Why I think weddings are totally stupid

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Totally ready for a small ceremony and reception at Green Street.

Every once in a while, usually after I’ve watched too many “Say Yes to the Dress” episodes or visited the most gorgeous wedding/reception venue ever, I start to want a lavish wedding that costs waaaaaaay more than we can afford and one that requires me to dance (however badly) at my reception which includes a super-duper high cake.

But then I read an article today from a really smart Website called LearnVest: Why I Think Weddings Are Totally Stupid.

For the record I don’t think the author, Amy Keyishian, does actually think weddings are stupid, but I do think she thinks paying too much for them is really dumb.

I’ve had two weddings. One cost about $20,000 and had 150 guests. It was really fun, and I cut a lot of corners, and was proud of how little I (my parents) spent. The second time around…the total cost was $6,000, it was just as fun, and we had the rest of our savings for the three months of unpaid leave I ended up having to take a few months later to care for our premature baby.

Most times, there are better things you can spend your money on than a single day that could, potentially, cost more than a down payment on a house.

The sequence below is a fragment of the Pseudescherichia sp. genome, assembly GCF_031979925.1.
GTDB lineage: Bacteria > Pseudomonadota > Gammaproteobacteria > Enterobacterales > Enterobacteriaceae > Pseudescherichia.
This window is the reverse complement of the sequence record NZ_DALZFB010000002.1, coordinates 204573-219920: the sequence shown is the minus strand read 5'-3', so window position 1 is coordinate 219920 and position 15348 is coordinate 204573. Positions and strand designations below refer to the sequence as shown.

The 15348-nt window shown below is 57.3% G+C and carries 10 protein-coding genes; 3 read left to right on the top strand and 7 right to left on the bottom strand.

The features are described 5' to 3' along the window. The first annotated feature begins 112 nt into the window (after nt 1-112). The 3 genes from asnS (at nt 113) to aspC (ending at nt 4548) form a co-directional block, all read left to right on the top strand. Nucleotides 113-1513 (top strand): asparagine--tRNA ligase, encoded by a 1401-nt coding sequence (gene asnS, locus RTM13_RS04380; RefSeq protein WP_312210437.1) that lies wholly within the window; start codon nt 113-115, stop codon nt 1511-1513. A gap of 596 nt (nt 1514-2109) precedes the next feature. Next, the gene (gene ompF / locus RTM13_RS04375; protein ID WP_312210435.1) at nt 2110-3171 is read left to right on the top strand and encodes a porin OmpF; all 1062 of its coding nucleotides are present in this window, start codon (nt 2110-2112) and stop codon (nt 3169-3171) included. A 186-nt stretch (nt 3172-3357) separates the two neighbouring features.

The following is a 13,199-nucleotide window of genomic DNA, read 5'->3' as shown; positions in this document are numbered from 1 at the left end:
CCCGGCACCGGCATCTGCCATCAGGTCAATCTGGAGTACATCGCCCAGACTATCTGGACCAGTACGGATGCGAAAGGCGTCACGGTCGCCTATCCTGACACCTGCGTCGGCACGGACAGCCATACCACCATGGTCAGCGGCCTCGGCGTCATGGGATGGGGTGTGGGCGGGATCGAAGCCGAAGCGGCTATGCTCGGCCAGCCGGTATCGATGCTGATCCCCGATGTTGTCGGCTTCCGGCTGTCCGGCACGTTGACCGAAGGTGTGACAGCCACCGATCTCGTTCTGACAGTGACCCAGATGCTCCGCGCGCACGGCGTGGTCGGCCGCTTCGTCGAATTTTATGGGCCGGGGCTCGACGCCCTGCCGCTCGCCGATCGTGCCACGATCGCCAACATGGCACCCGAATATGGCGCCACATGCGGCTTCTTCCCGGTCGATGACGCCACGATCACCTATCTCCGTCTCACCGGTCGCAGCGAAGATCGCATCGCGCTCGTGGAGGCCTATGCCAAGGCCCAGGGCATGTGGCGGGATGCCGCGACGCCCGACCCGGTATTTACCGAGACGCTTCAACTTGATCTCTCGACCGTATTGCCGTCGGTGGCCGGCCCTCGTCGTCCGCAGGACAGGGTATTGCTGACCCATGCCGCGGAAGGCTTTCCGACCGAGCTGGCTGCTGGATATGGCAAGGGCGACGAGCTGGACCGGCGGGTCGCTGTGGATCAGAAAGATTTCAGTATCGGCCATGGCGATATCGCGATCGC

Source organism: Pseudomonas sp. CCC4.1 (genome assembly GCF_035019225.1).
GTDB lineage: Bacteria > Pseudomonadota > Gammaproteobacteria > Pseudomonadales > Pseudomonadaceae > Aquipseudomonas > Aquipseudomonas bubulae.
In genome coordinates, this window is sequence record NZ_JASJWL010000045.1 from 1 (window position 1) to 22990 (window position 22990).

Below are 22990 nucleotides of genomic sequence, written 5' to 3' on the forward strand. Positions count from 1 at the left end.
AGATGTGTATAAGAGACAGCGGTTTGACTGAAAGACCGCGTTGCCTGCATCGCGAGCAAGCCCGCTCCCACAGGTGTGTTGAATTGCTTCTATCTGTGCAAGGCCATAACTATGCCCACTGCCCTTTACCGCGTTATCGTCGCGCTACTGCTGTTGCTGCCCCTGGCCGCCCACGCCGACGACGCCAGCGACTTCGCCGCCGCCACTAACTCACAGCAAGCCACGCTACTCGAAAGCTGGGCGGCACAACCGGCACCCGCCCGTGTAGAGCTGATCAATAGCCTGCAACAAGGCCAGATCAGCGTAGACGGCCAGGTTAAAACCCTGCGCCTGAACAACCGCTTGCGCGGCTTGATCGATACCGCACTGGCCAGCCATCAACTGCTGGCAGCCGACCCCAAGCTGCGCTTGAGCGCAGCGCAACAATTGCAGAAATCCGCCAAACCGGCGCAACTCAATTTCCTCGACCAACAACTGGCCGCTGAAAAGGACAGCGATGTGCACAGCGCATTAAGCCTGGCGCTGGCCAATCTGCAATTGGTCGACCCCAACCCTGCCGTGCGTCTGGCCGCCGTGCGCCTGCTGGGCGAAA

According to CostOfWedding.com, which is produced by a market-research company collecting information for the wedding industry, the average wedding in the U.S. costs about $25,631, possibly more depending where you live (here in the Bay Area, it goes up to more than $40,000). That is a down payment on a very nice house here–or the whole house, in large swaths of the country–and an amount many claim they just can’t manage to save up.

Also,

According to the Association of Wedding Professionals, the wedding industry nets about $86 billion per year. That’s billion with a B.

Obviously, LearnVest is geared toward getting me on the right path to a healthy relationship (with money, because M and I are good), so the piece ends with a bit of practical advice.

It’s an industry. It wants your money. Don’t give in to it. This idea that you deserve a wedding is not the point; of course you deserve a wonderful day. But what you deserve even more is financial security and a debt-free future. So plan a wedding based in reality, and who you are and what kind of wife you want to be: supportive, smart and with two feet firmly in reality.

Now that is some advice I can dig.

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